U.S. home prices will fall 6 percent to 11 percent this year, more than previously forecast, as mortgages become harder to obtain and distressed sales drive down values, according to Morgan Stanley.
Prices will have lost as much as 39 percent from their 2006 peak through the first half of 2012, according to measures such as the S&P/Case-Shiller index, analysts Oliver Chang in San Francisco and Vishwanath Tirupattur and James Egan in New York said today in a report. Morgan Stanley previously estimated values would drop 35 percent from the peak.
“We revised our outlook lower for two key reasons,” Chang wrote in an e-mail today. “First, home prices have fallen more than we expected since our last published forecast in early December 2010, and second, sales activity has remained weak, especially for mortgage-dependent transactions, which are needed to support the non-distressed market.”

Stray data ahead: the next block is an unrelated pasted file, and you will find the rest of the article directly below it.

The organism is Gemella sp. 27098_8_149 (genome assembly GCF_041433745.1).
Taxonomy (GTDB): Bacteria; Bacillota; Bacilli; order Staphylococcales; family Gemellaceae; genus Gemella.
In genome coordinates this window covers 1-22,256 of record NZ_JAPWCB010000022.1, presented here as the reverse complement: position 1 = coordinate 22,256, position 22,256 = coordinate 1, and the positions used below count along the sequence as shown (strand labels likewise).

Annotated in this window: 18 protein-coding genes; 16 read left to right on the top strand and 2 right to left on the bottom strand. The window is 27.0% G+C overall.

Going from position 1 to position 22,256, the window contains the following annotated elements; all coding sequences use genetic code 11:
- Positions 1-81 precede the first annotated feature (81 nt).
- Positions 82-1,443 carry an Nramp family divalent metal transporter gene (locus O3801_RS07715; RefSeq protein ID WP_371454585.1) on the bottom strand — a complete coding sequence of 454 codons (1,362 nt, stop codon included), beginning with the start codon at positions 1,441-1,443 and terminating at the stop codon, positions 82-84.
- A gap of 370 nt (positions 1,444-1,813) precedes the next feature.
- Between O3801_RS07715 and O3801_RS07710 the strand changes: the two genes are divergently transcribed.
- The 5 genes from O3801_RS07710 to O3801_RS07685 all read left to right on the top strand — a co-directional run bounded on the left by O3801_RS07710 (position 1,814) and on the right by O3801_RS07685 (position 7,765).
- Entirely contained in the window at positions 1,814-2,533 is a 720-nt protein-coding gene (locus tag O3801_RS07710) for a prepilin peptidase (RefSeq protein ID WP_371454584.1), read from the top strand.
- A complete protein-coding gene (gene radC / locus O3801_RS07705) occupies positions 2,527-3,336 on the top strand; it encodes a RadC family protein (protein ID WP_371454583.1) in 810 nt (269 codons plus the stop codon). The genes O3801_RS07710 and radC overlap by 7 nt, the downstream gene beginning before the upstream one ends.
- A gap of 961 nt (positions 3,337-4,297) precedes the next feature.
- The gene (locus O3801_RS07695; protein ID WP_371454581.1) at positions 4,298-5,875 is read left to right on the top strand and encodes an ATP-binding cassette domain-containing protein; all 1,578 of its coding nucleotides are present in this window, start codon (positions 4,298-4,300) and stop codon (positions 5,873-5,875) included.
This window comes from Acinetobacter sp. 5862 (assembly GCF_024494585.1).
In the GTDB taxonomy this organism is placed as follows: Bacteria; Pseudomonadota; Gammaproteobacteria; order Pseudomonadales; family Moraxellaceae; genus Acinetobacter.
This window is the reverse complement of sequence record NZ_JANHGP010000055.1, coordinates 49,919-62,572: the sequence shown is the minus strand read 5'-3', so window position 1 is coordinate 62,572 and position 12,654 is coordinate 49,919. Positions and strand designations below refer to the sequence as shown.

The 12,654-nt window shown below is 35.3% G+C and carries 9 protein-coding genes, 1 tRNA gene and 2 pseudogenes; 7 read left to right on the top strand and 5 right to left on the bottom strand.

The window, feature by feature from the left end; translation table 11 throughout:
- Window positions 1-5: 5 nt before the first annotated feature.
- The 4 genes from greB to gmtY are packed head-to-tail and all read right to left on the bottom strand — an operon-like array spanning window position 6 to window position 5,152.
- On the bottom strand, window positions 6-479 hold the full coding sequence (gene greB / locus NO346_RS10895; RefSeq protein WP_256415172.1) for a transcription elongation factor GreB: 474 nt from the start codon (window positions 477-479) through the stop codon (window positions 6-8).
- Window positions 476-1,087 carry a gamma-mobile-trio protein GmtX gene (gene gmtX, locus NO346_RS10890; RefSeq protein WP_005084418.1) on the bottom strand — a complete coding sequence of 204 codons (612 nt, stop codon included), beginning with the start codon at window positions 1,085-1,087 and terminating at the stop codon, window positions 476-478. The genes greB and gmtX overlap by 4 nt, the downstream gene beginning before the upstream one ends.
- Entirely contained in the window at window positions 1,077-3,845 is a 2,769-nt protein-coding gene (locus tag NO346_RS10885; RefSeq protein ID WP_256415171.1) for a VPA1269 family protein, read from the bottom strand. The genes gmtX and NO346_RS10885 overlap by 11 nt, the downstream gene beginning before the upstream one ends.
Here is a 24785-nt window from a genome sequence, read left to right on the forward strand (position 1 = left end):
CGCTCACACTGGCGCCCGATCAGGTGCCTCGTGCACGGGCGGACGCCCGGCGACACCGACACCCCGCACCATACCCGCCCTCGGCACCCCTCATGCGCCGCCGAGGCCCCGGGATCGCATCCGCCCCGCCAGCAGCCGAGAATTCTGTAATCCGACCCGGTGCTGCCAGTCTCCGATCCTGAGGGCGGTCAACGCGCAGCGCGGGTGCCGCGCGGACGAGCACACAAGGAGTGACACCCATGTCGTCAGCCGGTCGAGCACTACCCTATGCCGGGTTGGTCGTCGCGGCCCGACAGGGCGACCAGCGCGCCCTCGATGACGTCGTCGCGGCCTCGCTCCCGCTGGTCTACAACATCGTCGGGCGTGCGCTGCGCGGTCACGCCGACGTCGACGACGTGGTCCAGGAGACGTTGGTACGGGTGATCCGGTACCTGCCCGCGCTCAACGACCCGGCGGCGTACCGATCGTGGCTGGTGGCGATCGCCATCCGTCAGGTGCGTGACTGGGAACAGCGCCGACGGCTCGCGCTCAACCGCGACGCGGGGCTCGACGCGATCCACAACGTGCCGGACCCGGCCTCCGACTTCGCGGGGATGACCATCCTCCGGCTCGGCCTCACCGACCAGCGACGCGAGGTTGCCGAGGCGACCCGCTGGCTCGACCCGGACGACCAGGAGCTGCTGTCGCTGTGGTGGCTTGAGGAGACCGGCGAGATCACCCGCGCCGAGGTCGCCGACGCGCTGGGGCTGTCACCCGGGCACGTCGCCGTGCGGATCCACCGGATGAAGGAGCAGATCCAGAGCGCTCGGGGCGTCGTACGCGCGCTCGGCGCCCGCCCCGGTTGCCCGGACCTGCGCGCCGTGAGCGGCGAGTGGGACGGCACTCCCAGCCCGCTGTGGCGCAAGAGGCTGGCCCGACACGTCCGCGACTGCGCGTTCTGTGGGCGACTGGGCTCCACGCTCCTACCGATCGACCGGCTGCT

Home values are dropping as foreclosures, which sell at a discount, undermine real estate prices. Distressed properties, including foreclosures and short sales, made up 40 percent of existing home purchases in March, the National Association of Realtors said April 20. Short sales occur when a lender agrees to sell for less than the mortgage balance.
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